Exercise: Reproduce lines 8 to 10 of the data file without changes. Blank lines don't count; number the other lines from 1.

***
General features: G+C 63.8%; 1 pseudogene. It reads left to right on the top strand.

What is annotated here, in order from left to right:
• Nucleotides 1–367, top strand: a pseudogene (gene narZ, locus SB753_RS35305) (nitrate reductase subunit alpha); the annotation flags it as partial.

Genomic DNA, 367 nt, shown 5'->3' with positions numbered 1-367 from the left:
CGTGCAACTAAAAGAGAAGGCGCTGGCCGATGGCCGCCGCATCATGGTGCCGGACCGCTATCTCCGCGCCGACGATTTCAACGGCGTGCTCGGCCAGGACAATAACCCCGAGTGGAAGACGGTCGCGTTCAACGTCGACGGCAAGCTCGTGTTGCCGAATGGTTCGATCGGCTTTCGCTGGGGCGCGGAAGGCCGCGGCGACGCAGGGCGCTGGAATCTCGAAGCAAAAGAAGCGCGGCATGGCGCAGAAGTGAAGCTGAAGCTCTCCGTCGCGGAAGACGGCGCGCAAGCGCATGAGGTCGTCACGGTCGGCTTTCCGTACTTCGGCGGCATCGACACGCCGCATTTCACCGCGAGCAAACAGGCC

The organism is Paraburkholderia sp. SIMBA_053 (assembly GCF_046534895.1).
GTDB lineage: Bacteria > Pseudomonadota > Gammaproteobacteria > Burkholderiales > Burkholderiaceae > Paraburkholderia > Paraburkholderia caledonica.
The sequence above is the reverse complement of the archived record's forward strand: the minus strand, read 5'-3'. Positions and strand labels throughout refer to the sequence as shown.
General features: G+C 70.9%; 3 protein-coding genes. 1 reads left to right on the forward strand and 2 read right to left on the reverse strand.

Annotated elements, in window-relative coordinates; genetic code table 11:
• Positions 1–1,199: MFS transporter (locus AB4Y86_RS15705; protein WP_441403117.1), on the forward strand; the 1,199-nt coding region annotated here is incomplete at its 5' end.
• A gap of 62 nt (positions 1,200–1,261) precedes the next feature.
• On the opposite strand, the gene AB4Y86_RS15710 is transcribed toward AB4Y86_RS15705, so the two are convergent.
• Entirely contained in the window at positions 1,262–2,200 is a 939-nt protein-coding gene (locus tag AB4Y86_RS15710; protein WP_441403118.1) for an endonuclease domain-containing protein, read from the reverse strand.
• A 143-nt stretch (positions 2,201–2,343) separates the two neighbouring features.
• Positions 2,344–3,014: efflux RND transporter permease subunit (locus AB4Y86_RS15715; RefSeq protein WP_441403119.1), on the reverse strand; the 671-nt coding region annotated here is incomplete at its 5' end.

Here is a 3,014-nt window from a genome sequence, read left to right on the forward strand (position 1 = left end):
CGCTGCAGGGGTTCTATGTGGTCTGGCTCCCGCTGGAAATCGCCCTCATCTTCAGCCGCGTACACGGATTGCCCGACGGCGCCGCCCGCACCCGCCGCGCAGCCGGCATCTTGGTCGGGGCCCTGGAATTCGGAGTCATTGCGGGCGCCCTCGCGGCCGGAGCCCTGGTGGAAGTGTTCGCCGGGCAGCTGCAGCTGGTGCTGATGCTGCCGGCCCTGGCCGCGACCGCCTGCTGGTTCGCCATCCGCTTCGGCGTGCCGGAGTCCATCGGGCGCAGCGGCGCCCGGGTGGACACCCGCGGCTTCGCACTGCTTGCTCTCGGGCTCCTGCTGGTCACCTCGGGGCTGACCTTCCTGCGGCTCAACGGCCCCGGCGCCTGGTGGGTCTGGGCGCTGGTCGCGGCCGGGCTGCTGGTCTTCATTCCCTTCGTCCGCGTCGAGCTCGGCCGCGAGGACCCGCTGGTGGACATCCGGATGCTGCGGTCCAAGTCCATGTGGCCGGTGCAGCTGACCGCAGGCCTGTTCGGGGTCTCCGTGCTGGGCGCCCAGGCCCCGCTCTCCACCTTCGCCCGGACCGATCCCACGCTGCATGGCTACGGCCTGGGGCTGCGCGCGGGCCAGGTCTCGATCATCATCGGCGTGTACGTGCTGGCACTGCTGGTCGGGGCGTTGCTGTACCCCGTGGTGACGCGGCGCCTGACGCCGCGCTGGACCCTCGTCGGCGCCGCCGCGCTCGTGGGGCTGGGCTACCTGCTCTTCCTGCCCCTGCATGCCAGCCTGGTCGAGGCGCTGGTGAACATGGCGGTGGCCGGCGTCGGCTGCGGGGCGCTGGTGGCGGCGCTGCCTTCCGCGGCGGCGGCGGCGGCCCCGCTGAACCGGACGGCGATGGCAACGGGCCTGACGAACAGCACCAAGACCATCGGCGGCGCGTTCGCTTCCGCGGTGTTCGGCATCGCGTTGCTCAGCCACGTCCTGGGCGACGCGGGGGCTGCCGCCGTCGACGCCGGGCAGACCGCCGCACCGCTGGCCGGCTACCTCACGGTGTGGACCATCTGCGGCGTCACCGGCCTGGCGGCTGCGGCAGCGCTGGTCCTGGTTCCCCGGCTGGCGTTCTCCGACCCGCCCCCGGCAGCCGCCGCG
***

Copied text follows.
The sequence above is the reverse complement of the archived record's forward strand: the minus strand, read 5'-3'. Positions and strand labels throughout refer to the sequence as shown.
General features: G+C 70.9%; 3 protein-coding genes. 1 reads left to right on the forward strand and 2 read right to left on the reverse strand.

Annotated elements, in window-relative coordinates; genetic code table 11: